University of Cambridge > > CamPoS (Cambridge Philosophy of Science) seminar > The special science dilemma and how culture solves it

The special science dilemma and how culture solves it

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If you have a question about this talk, please contact Christopher Clarke.

I argue that there is a tension between the claim that kinds in the special sciences are multiply realized and the view that the natural kinds are prized by science since they enter into a variety of different empirical generalizations. Nevertheless, I show that this tension at least ceases in the case of ‘cultural homologues’ – such as specific ideologies, religions and folk wisdom. I argue that the instances of such special science kinds have several projectable properties in common due to their shared history of reproduction, and that due to the social learning involved we also have good reason to expect these kinds to be multiply realized.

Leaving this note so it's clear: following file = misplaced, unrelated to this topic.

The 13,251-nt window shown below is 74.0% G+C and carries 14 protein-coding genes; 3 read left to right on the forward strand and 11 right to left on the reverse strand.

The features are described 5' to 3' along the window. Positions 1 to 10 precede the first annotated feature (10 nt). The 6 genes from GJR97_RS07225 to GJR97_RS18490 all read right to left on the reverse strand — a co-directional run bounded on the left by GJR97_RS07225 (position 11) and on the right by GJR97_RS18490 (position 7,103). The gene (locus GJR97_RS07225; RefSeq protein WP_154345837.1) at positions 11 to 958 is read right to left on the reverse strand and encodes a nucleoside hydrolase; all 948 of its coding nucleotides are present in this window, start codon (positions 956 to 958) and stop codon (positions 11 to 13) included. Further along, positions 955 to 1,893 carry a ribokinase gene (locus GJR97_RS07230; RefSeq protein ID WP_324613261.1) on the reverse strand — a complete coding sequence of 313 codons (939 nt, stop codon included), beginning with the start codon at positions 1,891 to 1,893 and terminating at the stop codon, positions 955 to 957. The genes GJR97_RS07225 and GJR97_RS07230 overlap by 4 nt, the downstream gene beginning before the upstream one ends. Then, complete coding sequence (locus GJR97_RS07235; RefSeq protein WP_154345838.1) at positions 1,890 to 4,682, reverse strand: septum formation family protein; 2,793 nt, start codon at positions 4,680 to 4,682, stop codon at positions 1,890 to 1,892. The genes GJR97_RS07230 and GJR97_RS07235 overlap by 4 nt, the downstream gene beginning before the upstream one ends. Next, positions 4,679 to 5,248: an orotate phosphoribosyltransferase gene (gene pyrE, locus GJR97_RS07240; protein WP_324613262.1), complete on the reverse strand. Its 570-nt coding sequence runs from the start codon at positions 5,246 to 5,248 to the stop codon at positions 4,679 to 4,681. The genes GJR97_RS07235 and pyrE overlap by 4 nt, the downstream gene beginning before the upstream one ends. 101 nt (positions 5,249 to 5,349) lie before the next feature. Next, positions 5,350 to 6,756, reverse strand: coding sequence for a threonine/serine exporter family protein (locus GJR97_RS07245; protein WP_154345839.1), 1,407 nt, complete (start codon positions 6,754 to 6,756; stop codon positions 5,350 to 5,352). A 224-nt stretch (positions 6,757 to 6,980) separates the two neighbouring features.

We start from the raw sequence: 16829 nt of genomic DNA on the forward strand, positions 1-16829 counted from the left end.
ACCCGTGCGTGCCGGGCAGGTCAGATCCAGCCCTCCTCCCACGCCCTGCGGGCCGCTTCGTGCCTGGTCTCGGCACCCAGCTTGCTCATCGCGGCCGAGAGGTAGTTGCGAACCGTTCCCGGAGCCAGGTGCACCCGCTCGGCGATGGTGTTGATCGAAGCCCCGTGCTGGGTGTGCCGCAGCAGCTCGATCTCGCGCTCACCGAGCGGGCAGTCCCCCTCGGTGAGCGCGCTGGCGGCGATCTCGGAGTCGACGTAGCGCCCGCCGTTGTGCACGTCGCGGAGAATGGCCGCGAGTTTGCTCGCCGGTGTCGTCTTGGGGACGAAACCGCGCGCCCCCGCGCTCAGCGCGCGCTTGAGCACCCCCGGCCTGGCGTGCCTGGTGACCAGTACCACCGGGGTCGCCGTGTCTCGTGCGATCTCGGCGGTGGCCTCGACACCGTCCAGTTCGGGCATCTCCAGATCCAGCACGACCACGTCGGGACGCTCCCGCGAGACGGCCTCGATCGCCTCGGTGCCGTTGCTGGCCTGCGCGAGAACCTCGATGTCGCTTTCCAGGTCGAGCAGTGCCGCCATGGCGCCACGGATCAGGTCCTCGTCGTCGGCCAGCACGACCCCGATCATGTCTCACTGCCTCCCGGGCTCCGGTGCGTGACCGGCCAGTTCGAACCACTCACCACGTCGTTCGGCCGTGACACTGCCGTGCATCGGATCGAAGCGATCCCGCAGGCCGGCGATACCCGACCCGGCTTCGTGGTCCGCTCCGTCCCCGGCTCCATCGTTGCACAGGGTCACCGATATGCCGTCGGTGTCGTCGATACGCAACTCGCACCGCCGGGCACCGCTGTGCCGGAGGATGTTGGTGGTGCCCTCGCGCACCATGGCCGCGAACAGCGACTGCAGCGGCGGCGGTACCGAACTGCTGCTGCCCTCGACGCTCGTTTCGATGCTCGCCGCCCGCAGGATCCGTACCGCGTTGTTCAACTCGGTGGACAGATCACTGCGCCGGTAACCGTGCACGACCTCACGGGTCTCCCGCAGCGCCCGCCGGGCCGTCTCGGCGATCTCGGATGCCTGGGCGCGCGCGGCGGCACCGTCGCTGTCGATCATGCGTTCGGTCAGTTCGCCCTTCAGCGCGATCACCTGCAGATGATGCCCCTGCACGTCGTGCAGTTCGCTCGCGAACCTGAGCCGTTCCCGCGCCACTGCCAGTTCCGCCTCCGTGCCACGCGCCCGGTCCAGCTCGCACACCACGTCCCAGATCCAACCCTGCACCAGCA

This talk is part of the CamPoS (Cambridge Philosophy of Science) seminar series.

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